Should doctors start prescribing an hour in a flotation tank a week? The more research on sensory deprivation there is, the more certain we can be that its health benefits are real. Let’s see what doing a ‘float’ might do for your psychological health.
There are several recognized psychological and medical benefits of sensory deprivation on conditions such as anxiety, addictive behaviour, and chronic pain. Let’s look at them one by one.
A recent 2018 study showed that a single flotation REST session (one hour in a sensory deprivation tank) significantly reduced anxiety and improved mood in people suffering from stress and anxiety-related disorders such as generalized anxiety disorder, social anxiety disorder, panic disorder, agoraphobia, or posttraumatic stress disorder. The authors found that among the 50 study participants (16 male, 34 female) the more anxious the subject, the larger the effect was.
A previous study from 2016 reported similar results when looking at flotation REST in 50 people (15 male, 35 female) divided into a group of 25 healthy controls and a group of 25 who self-reported generalized anxiety disorder. The authors conclude that 37 % in the treatment group reached full remission at post-treatment. Significant beneficial effects were also found for sleep difficulties, difficulties in emotional regulation, and depression, while the treatment had ambiguous or non-existent effects on pathological worry and mindfulness. All improved outcome variables at post-treatment, except for depression, were maintained at 6-months follow. No negative effects were found.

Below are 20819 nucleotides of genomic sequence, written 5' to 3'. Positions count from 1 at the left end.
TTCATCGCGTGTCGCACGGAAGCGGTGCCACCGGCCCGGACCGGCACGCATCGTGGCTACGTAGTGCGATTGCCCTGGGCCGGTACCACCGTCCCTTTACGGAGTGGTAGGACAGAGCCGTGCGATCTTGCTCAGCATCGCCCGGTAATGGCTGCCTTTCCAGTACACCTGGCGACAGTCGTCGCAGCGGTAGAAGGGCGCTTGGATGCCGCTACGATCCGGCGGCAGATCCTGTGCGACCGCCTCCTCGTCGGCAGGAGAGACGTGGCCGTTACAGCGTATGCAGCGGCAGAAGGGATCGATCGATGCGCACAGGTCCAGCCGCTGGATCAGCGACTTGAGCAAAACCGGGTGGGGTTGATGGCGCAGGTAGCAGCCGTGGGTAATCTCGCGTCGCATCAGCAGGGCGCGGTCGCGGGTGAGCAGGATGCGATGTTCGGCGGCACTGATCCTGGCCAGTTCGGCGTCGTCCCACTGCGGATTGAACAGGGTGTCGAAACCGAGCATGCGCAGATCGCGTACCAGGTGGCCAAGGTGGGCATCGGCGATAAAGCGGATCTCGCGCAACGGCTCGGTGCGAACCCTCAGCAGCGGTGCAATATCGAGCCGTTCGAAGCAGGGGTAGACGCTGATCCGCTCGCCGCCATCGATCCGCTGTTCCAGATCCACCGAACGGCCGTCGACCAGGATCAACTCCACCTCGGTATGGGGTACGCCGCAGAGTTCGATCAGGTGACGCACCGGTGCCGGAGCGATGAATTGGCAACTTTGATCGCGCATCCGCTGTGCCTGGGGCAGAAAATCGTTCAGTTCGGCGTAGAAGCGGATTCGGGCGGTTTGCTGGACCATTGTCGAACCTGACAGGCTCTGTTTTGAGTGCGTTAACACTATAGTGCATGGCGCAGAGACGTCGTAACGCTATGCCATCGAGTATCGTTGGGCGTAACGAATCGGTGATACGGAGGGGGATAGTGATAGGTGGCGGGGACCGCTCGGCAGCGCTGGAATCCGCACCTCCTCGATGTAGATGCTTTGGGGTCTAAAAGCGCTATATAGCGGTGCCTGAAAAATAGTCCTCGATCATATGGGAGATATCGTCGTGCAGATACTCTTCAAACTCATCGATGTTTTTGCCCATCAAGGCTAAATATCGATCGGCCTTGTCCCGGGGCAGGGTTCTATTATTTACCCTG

The effect of sensory deprivation tank therapy on chronic pain has been confirmed by several studies from the early 2000s. It is shown to be effective in treating tension headaches, muscle tension, and pain. A small 2008 study of 7 participants also found it effective in treating neck pain and stiffness and reduced range of motion. It has also been shown to reduce stress-related pain.
A study from 1987 looked at both flotation and chamber REST as techniques in smoking intervention. Most chamber REST participants had notable results, with 3- and 12-month follow-ups showing means of 51% and 35% reduction, and 34% and 21% abstinence, respectively. Flotation REST led to a significant decrease three months after the treatment, but not at the twelve-month mark.
Sensory deprivation therapy seems to be very effective as an addition to existing therapies dealing with a number of psychological conditions. It also seems to improve the wellbeing of healthy individuals. Considering that just one session has such intense and lasting effects, and there are almost no risk or side-effects, it’s something worth giving a try.